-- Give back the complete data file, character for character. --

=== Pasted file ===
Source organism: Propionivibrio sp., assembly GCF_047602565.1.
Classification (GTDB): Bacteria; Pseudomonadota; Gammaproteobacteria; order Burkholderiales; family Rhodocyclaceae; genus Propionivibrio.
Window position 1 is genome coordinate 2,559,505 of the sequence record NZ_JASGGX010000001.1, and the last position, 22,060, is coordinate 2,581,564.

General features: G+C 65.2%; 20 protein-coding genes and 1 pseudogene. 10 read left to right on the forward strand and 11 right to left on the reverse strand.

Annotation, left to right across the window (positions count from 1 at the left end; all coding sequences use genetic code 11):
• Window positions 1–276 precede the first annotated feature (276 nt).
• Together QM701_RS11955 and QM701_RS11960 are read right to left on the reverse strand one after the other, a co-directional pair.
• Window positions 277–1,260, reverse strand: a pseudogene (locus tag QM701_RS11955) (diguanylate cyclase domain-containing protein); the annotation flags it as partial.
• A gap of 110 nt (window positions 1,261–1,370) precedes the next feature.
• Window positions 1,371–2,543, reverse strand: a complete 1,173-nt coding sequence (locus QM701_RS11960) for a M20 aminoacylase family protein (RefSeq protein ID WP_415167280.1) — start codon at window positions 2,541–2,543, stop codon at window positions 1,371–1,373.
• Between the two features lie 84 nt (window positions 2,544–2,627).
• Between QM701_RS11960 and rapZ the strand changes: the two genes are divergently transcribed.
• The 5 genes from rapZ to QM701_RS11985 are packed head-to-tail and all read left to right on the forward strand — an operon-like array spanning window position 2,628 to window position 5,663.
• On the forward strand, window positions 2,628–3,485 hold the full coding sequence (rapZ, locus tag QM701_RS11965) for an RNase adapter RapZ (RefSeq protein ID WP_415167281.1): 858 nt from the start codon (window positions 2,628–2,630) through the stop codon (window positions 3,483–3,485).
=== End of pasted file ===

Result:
Source organism: Propionivibrio sp., assembly GCF_047602565.1.
Classification (GTDB): Bacteria; Pseudomonadota; Gammaproteobacteria; order Burkholderiales; family Rhodocyclaceae; genus Propionivibrio.
Window position 1 is genome coordinate 2,559,505 of the sequence record NZ_JASGGX010000001.1, and the last position, 22,060, is coordinate 2,581,564.

General features: G+C 65.2%; 20 protein-coding genes and 1 pseudogene. 10 read left to right on the forward strand and 11 right to left on the reverse strand.

Annotation, left to right across the window (positions count from 1 at the left end; all coding sequences use genetic code 11):
• Window positions 1–276 precede the first annotated feature (276 nt).
• Together QM701_RS11955 and QM701_RS11960 are read right to left on the reverse strand one after the other, a co-directional pair.
• Window positions 277–1,260, reverse strand: a pseudogene (locus tag QM701_RS11955) (diguanylate cyclase domain-containing protein); the annotation flags it as partial.
• A gap of 110 nt (window positions 1,261–1,370) precedes the next feature.
• Window positions 1,371–2,543, reverse strand: a complete 1,173-nt coding sequence (locus QM701_RS11960) for a M20 aminoacylase family protein (RefSeq protein ID WP_415167280.1) — start codon at window positions 2,541–2,543, stop codon at window positions 1,371–1,373.
• Between the two features lie 84 nt (window positions 2,544–2,627).
• Between QM701_RS11960 and rapZ the strand changes: the two genes are divergently transcribed.
• The 5 genes from rapZ to QM701_RS11985 are packed head-to-tail and all read left to right on the forward strand — an operon-like array spanning window position 2,628 to window position 5,663.
• On the forward strand, window positions 2,628–3,485 hold the full coding sequence (rapZ, locus tag QM701_RS11965) for an RNase adapter RapZ (RefSeq protein ID WP_415167281.1): 858 nt from the start codon (window positions 2,628–2,630) through the stop codon (window positions 3,483–3,485).